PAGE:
Last month you, like me, probably had your eyes glued to the night sky in anticipation of the promised meteor showers over Chiang Mai.
Yet however marvellous lumps of superheated celestial rock skipping across the earth’s atmosphere may appear against the eternal blackness, this phenomenon is not without its very real danger. I am not talking about a lump of incandescent falling star bouncing off one’s bonce, though one can never be too careful. No, I’m talking about the well documented danger of a zombie apocalypse. Scientists and documentary filmmakers — They Walk, Disaster L.A., Wyrmwood etc. — have known for decades that one of the probable causes of the dead rising from the ground and getting a bit bitey is a meteor shower, (not to mention Triffids, those large walking venomous plants that tend to become murderously active after everyone is blinded by a brightly coloured shower of comets).
Fortunately, if you are reading this in a cafe enjoying a frothy latte, we have all had an extremely lucky escape. But perhaps now is the time to face the inevitable and ask ourselves is Chiang Mai ready for the undead to walk its streets and markets, its malls and condominiums?
I would argue that this depends in part on what sort of zombies the meteors create. If it’s the really fast ones like in 28 Days Later, then we are all buggered. They are really nasty pieces of work. If however we get the slightly slower somnambulists, similar to the ones from a George Romero documentary, then we are in with a
better chance, and as he was the first to really get to grips with the phenomena of the reanimated, let’s go with his definition.
Zombies are generally rather simple minded fellows. Chiang Mai has systems in place to completely baffle the sharpest of wits and this could help prevent the complete breakdown of society heralded by the return of the dead. Chiang Mai’s traffic system should keep them sufficiently bewildered for a bit. If the walking dead tried to take over, say the Maya Mall, like in Dawn of the Dead, well good luck to them, I still can’t figure that place out and inevitably end up sobbing in the basement car park when trying to work out the correct combination of escalators and lifts to get to the cinema on the top floor. And any reanimated corpse foolish enough to chase a living person along one of Chiang Mai’s pavements is likely to fall down a hole, end up impaled on a spikey bit of metal or completely baffled by the sudden appearance of a billboard in its path.
Thankfully some governments are treating the threat with the solemnity it deserves. America’s the Centres for Disease Control and Prevention has produced an illustrated paper, “Preparedness 101: Zombie Pandemic” that explains how individuals, families, workplaces and schools can ready themselves for the rise of the undead. The Weather Channel in the US has also examined the matter and tackled pertinent questions like how colder weather might affect a zombie’s ability to function, and if reanimated corpses can run faster in warmer climes. A bunch of clever Canadians have spent their time pondering the outcome of flesh hungry corpses running rampage. The conclusions don’t make very cheerful reading as all humans will inevitably end up dead or turned because we are an ever decreasing food supply for an ever increasing population of biters.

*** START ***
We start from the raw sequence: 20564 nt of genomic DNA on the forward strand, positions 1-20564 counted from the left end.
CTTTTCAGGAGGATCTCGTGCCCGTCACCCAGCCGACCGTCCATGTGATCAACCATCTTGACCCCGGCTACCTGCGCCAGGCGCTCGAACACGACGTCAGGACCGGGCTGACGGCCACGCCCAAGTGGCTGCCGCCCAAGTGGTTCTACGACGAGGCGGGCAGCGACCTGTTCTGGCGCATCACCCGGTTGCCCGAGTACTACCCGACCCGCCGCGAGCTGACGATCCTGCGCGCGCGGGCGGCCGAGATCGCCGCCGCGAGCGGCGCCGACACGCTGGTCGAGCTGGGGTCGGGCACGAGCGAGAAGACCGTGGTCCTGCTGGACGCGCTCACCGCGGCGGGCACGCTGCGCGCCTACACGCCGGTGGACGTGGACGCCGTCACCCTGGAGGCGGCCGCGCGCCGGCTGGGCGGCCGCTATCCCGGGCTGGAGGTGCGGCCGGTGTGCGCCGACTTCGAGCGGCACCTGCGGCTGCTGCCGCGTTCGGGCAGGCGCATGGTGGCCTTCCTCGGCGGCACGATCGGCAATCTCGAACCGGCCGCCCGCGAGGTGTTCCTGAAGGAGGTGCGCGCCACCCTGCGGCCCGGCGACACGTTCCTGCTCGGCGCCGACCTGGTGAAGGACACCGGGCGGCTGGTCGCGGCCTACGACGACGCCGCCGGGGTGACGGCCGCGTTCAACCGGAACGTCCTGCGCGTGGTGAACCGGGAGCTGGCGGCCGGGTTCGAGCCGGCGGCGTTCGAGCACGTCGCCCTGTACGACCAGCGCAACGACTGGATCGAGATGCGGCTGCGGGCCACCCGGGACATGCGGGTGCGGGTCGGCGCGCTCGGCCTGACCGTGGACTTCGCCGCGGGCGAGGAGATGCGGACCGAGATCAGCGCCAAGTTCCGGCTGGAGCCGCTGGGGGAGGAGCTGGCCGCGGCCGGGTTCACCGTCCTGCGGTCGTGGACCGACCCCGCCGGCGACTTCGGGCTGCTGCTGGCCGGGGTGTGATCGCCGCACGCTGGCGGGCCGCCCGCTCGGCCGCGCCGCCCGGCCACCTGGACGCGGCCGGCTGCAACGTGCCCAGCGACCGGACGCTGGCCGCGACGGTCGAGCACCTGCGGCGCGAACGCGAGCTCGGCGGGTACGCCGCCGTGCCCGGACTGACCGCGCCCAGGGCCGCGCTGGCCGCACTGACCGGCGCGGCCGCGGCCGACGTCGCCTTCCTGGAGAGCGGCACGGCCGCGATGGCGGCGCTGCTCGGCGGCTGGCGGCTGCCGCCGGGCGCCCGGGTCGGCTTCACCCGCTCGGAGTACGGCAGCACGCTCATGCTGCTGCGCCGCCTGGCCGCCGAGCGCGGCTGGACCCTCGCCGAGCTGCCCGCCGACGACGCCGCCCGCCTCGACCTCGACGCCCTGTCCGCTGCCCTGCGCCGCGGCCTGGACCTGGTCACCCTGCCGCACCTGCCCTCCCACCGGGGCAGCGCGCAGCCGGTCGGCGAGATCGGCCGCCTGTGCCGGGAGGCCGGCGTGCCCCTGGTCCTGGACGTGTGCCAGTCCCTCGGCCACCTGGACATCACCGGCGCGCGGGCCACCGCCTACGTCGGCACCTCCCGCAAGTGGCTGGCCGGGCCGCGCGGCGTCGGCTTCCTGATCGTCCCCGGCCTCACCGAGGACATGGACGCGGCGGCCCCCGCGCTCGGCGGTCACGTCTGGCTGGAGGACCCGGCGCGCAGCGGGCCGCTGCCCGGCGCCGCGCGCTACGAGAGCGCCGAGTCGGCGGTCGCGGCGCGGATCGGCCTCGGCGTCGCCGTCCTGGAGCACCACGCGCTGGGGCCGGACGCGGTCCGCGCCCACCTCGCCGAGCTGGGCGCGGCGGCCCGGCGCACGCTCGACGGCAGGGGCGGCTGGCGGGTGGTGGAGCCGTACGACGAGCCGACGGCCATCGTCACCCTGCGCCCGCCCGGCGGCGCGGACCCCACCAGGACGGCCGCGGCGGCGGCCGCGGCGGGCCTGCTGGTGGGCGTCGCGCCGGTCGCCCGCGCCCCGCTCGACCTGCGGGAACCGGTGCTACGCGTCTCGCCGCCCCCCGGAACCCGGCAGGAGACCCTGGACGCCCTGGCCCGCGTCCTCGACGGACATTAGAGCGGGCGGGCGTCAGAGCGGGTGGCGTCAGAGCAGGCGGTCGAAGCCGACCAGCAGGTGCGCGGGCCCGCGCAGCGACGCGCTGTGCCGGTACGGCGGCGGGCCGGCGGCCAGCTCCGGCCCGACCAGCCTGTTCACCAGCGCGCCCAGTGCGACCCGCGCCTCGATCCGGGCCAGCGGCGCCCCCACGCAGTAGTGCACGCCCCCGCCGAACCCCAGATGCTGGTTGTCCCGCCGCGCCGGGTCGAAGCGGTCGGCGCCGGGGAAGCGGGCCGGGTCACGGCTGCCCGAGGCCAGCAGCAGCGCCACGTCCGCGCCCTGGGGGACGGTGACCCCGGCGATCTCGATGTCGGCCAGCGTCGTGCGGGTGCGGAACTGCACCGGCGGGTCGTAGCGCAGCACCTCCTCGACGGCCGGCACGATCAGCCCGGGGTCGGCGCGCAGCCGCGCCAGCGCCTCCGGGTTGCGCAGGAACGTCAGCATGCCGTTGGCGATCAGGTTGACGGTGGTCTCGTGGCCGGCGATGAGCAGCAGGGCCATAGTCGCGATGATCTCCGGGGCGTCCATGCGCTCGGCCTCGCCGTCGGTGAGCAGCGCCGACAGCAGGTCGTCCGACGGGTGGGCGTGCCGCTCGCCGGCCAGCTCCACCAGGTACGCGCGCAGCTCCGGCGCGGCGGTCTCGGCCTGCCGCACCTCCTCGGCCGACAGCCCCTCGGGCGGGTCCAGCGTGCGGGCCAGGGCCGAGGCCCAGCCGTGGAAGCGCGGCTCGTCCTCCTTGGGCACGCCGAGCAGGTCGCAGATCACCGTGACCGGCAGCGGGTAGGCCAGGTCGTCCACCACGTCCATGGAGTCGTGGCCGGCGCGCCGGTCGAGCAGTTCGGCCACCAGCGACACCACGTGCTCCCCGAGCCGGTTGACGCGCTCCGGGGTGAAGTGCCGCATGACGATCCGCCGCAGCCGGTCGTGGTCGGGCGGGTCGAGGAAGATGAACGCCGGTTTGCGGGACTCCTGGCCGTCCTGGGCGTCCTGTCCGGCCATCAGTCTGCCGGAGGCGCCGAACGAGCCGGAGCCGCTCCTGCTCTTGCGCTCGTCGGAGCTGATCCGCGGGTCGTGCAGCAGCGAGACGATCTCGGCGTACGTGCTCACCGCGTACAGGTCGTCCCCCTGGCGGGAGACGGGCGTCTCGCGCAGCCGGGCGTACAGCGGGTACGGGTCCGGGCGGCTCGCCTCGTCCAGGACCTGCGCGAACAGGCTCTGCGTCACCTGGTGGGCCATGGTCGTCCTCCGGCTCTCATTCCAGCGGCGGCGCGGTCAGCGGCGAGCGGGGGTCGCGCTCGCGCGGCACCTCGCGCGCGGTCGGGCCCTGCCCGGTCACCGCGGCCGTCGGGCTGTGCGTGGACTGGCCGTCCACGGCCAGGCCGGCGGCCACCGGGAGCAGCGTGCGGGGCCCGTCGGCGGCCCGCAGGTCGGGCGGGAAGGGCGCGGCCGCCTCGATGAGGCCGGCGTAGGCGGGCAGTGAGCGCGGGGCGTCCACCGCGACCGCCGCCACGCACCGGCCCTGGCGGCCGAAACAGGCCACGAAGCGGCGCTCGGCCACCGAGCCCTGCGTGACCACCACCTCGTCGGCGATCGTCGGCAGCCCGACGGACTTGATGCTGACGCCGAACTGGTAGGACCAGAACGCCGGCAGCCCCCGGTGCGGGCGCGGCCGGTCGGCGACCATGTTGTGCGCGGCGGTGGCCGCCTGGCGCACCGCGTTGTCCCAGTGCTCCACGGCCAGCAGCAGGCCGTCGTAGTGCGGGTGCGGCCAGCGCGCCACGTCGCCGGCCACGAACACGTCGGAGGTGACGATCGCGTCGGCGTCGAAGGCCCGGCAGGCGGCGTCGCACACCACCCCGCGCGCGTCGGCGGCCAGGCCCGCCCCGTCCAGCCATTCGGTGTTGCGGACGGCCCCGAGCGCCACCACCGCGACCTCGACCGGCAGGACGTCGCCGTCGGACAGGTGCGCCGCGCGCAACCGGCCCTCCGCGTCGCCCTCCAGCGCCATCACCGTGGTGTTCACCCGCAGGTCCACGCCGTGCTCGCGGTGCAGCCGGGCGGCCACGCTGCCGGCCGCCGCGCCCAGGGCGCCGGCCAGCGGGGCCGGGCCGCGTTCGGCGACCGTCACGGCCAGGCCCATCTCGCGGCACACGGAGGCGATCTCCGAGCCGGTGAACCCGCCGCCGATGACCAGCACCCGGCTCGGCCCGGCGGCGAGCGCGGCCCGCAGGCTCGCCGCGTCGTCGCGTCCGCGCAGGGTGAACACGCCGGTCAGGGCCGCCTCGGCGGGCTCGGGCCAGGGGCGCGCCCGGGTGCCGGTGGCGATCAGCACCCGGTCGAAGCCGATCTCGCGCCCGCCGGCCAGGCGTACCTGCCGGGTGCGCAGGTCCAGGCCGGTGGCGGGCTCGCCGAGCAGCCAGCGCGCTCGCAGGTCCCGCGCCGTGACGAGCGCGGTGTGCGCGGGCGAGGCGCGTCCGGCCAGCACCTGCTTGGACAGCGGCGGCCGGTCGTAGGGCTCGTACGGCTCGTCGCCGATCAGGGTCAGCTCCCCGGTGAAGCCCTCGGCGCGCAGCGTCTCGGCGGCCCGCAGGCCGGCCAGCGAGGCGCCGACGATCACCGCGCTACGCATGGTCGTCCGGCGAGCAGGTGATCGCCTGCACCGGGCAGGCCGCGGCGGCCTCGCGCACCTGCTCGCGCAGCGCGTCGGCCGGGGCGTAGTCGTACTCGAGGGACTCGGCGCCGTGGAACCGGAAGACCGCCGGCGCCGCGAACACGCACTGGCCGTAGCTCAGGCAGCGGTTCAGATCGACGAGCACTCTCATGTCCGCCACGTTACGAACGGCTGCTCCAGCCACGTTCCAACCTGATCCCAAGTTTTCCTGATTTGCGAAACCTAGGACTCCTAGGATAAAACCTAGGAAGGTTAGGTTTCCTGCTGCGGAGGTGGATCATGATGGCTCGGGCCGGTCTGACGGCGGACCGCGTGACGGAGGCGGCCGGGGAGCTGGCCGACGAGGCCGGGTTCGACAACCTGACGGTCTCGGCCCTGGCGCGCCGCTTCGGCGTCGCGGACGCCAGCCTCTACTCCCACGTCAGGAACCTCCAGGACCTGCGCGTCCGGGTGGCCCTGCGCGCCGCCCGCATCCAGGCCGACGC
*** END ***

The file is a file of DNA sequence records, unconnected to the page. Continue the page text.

Yet it is not all doom and gloom. It appears that the authorities in Ohio are already on top of things. The Cincinnati local council has come down heavily on a couple who erected a zombie themed nativity scene in their front garden. The couple claim that it is a “wonderful piece of artwork”, but thankfully the council understand that zombies are not a laughing matter.
In 2009 Business Insider listed Chiang Mai first on a list of places to go if the world goes to hell. Apparently the city has remained a stronghold of peace and stability while the rest of “Southeast Asia has been a hotspot for war, heroin, massacres, and political turmoil for decades”. So, that’s encouraging.
According to researchers at Cornell University running around with a cricket bat in built up areas is the worst possible course of action when a gang of the unwell is in hot pursuit. The team suggest it is essential to head for more sparsely populated areas, such as mountains, something that Chiang Mai is surrounded with. The idea is that zombies will have fewer people to bite and therefore the undead population growth will slow significantly. This probably doesn’t work if there are Triffids. The countryside around Chiang Mai would be crawling with Triffids.
Even the UK’s Bristol County Council appears to recognise the importance of preparedness and suggest being imaginative when picking weapons with which to engage the reanimated, and to purchase an Ebola-style protective suit.
But what is it going to cost to survive the inevitable zombie pandemic here in Chiang Mai? According to author of The Zombie Survival Guide: Complete Protection from the Living Dead, Max Brooks, a full zombie kit will set one back around 16,000 baht. Rest assured however that surviving zombies requires pretty much the same equipment as for any major disaster, so the money covers every conceivable calamity from earthquakes and floods to volcanos and the Rapture.
Like the explosion of the Yosemite supervolcano, monsters from another dimension coming out of the Mariana Trench and Donald Trump, the rise of the living dead is imminent. We need to start preparing, and we need to start doing it immediately.